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How the PNG Hunters brought together a politically divided nation

Coming off the back of an election marred by the deaths of two policemen, several supporters and the destruction of millions of kina worth of property, many Papua New Guineans expressed that they felt misrepresented by their leaders.

Days before, the PNG hunters ran on to the field to take on the Sunshine Coast Falcons, there was news again on the media of the sale of petroleum shares that, according to analysts, had cost the PNG government huge losses.

The dust kicked up by turbulent economic and political time was one aspect of life that many wished would at least settle quickly. While that was ongoing, Papua New Guineans found clarity in one thing – the PNG Hunter’s prospects of winning the Intrust Super Cup Grand final against the Falcons.

The national sport, rugby league has long been both a uniting and dividing force. ‘The fanaticism for rugby league is rivaled only by that of PNG politics,’ a statement coined by an Australian journalist, still rings true an every sense. With successive losses, over 40 years, many had become skeptical of any success on the international stage.

But this time, the possibility of a win was real.

The hype was building up. Even the NCD Governor, Powes Parkop, was willing to spend K75,000 on subsidising air travel for those going to Australia for the game.

I was among the many skeptics. Even with the successful run of the PNG Hunters over the last four years, through the hard work of coach Michael Marum, the players and the sponsors, there was still doubt.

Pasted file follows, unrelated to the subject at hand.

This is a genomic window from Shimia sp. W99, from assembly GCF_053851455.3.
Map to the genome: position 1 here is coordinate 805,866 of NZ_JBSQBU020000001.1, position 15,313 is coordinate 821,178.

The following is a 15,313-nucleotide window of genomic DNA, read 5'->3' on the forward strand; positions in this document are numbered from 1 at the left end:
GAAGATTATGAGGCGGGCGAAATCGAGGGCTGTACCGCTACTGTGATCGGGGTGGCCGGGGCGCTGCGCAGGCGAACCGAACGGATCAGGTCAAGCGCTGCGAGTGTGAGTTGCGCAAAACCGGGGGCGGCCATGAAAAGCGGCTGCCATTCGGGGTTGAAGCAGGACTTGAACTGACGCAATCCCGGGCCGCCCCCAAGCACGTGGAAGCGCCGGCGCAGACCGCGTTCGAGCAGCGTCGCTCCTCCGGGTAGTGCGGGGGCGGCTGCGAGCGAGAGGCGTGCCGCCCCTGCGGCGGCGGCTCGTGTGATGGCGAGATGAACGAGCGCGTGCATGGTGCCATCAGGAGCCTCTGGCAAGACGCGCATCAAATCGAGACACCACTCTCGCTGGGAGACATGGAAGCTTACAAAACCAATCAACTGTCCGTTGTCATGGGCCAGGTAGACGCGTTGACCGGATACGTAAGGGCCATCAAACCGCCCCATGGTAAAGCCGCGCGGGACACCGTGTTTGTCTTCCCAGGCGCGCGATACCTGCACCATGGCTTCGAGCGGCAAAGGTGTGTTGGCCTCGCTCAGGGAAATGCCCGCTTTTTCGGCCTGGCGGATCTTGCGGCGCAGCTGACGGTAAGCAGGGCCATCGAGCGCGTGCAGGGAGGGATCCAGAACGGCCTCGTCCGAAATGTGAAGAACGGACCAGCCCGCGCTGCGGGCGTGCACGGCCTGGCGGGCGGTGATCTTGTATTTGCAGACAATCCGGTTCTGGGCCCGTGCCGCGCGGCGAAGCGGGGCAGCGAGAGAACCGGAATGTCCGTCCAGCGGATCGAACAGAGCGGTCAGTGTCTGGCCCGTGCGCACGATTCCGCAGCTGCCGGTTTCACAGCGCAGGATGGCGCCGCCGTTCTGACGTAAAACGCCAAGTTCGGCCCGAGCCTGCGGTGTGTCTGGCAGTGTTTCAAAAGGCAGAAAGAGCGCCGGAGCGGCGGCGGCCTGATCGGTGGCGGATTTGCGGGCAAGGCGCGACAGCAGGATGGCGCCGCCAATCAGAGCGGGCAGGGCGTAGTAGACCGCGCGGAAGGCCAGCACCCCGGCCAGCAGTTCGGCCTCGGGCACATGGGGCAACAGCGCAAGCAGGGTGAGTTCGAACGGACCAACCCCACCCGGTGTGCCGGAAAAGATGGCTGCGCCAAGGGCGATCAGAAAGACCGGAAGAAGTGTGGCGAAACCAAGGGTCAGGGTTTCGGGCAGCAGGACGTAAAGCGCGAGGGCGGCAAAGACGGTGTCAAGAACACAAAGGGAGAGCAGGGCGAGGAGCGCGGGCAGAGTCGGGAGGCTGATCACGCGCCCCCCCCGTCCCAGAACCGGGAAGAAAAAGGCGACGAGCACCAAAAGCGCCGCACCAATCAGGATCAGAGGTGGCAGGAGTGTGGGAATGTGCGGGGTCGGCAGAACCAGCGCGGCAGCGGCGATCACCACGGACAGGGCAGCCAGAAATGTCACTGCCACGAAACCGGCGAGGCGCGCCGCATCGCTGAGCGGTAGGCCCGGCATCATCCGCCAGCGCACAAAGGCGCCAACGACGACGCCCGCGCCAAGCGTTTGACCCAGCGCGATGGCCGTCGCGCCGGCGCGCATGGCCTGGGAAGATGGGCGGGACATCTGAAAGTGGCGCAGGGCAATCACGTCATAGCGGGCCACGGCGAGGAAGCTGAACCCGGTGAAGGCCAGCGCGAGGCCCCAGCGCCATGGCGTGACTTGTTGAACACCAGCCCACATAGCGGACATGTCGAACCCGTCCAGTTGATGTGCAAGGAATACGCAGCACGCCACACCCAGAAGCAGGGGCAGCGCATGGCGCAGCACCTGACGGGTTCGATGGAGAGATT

By the 75th minute, it was down to PNG’s tenacity and passion. Could the psychologically defeating lead by the Falcons, dampen the spirits of the Hunters?

Everyone watched as the precious minutes ticked by. The energy wasn’t depleted…Or at least it didn’t show.

The Hunter’s defense was tight.

Then the 78th minute came. Nobody expected any magic until Ase Boas kicked the ball.

Wapenamanda, Enga province, where Willie Minoga’s family was watching exploded with celebration as the Freight Train crashed through and landed on the ball.

In Port Moresby, Lae, Mt. Hagen and every major center with television overage, the celebrations were similar. Ethnic, political and economic divisions were all thrown to the ground and stomped on as people celebrated the victory. All that didn’t matter any more as people came together because of rugby league.

Ase Boas then took over, kicking the ball in between the posts to score the winning conversion. The Hunters had taken the Intrust Super Cup and a country had been united.

It was all that mattered.

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